This highly structured model “empowers participants to share experiences and explore questions that both clarify their own perspectives and help them become more comfortable around, and curious about, those with whom they are in conflict,” and “helps participants engage in constructive, often groundbreaking conversations that can restore trust and lay the foundation for collaborative action.”
Dialogues are typically small group discussions that happen over multiple two-hour session. A community may have multiple dialogues happening at once, but there is typically not a plenary portion of the exchange.
My mother, an avid genealogist, was recently telling me just how homogeneous people used to be in many US cities.
I’d had a general sense that European-settled communities used to be more the same, with occasional waves of immigrants slowly being integrated into the society, but my mother pointed out a detail I’d previously overlooked.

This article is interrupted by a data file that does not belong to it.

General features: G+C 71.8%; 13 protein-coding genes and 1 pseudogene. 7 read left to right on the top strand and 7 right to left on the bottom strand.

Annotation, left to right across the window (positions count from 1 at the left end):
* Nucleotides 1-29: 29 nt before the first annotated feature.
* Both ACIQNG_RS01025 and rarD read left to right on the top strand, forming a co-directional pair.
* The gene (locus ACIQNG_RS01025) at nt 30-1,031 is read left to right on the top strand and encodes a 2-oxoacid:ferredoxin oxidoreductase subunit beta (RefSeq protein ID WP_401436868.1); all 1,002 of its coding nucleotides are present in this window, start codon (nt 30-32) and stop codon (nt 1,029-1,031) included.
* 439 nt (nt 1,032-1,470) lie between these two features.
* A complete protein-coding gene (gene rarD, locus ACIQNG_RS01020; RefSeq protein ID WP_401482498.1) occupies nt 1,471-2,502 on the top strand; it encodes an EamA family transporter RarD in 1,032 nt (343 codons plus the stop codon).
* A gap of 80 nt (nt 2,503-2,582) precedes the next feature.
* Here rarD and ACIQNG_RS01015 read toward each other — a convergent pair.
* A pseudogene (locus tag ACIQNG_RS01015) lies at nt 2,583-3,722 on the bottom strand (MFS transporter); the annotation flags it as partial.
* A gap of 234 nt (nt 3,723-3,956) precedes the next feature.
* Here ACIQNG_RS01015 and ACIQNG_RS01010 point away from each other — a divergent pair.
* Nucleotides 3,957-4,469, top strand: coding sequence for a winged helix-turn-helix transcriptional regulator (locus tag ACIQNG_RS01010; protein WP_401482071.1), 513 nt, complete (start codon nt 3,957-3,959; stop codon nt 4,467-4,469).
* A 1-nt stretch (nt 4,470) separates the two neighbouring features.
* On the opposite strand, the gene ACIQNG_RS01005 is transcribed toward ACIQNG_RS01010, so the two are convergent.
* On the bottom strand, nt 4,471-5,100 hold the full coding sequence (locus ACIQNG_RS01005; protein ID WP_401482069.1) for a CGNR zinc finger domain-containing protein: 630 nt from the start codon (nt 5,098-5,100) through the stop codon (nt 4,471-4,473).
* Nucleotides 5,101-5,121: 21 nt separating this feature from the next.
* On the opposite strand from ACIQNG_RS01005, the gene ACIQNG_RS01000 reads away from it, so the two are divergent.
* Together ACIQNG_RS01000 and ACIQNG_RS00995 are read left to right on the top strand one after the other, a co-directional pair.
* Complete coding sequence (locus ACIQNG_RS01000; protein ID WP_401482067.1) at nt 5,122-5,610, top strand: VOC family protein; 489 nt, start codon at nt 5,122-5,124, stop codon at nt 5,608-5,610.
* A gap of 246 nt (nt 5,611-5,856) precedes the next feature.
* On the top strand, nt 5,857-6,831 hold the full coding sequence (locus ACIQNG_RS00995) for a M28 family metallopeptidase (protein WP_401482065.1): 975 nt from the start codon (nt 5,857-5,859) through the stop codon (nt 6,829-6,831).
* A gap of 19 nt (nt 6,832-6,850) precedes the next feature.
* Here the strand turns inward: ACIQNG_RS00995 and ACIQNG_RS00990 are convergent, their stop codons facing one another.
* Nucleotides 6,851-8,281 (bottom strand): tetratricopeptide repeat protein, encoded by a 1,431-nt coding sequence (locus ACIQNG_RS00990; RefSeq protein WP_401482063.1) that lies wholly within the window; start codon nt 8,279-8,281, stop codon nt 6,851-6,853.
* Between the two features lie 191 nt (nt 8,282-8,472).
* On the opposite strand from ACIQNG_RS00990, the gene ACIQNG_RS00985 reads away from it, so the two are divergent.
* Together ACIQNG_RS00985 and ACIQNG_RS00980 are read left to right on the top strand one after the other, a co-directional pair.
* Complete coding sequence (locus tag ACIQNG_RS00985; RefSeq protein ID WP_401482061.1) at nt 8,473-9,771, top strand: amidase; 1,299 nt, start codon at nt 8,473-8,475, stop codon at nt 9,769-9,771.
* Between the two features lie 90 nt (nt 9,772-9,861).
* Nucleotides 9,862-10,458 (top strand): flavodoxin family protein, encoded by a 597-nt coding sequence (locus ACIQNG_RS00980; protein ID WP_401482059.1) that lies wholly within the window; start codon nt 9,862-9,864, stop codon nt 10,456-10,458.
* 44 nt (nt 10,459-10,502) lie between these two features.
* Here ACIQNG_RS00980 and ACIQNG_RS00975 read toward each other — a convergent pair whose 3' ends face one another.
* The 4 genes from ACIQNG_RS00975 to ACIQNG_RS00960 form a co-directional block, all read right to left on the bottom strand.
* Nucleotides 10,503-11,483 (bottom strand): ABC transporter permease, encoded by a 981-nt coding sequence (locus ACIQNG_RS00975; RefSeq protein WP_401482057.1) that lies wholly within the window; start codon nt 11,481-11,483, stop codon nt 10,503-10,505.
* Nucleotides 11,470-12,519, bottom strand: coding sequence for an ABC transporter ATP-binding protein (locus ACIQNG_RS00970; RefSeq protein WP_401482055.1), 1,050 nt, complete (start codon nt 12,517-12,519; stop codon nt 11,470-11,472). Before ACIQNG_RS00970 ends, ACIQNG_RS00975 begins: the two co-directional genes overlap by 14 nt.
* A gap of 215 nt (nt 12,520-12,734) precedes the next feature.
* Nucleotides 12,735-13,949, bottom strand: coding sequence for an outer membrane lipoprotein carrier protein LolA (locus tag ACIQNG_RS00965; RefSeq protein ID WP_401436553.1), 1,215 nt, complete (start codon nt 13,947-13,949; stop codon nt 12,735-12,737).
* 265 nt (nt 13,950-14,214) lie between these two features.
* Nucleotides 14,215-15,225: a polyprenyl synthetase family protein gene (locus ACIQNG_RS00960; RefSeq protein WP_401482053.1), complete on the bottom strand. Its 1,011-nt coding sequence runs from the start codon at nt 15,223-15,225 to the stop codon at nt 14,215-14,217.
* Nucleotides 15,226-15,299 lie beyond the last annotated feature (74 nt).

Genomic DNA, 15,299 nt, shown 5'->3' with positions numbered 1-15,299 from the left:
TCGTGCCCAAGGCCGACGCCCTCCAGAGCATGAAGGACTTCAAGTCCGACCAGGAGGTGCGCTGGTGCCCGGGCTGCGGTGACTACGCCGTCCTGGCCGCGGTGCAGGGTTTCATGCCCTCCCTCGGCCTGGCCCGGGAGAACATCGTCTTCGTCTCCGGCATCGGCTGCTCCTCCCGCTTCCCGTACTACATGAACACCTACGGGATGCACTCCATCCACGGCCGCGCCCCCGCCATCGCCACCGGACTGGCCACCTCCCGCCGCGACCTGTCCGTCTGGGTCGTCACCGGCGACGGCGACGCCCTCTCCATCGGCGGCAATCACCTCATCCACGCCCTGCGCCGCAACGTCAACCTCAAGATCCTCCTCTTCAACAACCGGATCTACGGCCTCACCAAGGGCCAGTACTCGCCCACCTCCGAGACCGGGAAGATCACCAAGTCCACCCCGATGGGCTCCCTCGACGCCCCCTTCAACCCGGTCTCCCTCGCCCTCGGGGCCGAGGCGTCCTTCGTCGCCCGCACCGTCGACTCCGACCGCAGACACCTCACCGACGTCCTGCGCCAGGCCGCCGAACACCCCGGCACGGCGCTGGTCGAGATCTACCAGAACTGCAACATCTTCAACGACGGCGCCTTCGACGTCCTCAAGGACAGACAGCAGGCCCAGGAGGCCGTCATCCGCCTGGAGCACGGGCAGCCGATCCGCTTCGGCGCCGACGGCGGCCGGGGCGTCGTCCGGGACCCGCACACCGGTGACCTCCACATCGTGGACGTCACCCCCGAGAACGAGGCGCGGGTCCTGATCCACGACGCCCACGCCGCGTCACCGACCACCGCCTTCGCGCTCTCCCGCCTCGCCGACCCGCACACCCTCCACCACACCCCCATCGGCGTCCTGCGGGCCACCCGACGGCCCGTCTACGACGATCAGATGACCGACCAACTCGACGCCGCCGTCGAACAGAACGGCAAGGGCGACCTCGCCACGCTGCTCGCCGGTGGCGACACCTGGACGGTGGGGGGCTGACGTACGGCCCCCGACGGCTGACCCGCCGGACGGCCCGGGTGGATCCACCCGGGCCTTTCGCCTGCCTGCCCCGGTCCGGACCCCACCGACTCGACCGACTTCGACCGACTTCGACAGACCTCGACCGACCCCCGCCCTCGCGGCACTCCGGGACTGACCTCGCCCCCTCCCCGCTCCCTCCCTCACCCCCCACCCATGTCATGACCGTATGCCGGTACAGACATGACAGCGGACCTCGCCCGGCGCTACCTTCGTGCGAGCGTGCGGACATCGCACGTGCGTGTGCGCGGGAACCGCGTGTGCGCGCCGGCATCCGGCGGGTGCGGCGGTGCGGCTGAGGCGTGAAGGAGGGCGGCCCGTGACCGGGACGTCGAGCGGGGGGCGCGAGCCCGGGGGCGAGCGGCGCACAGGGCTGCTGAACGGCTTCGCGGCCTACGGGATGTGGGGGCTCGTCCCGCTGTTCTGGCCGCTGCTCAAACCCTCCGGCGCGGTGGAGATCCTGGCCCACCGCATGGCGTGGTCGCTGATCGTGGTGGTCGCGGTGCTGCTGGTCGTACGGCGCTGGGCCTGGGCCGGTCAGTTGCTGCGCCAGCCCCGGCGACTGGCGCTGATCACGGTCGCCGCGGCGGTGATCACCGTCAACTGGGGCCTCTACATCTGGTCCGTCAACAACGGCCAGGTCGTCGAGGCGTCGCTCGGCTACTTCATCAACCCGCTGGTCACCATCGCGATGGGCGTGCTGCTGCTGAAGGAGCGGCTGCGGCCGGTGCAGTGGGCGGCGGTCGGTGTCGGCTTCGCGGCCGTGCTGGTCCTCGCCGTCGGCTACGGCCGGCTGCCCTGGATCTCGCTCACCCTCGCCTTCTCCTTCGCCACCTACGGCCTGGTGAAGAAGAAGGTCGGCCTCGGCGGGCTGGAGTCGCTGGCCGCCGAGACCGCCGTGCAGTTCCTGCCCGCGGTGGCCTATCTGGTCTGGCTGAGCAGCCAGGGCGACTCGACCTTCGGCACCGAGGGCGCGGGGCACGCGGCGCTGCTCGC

Many small towns were also small families.
Especially as the United States was being settled, many communities were large enough to have a diverse gene pool, but small enough that marrying a cousin was common. In some communities, people weren’t even always aware of how closely they and their spouse were actually related.
Before you think about this too much – just reflect on the consequences: a dispute in the community became a dispute in the family; a fracture in the family became a fracture in the community.
These identities of family and community were far more intimately linked then I’d previously thought of — and probably more intimately linked than I’d like to think!
The break was intentional as I transitioned from my full time job of nearly eight years to becoming a full time student. In that three and half weeks I have lived un-publicly: I have said many goodbyes, relaxed on the Cape, read several books, done some significant cleaning, and explored the history of Boston’s North End.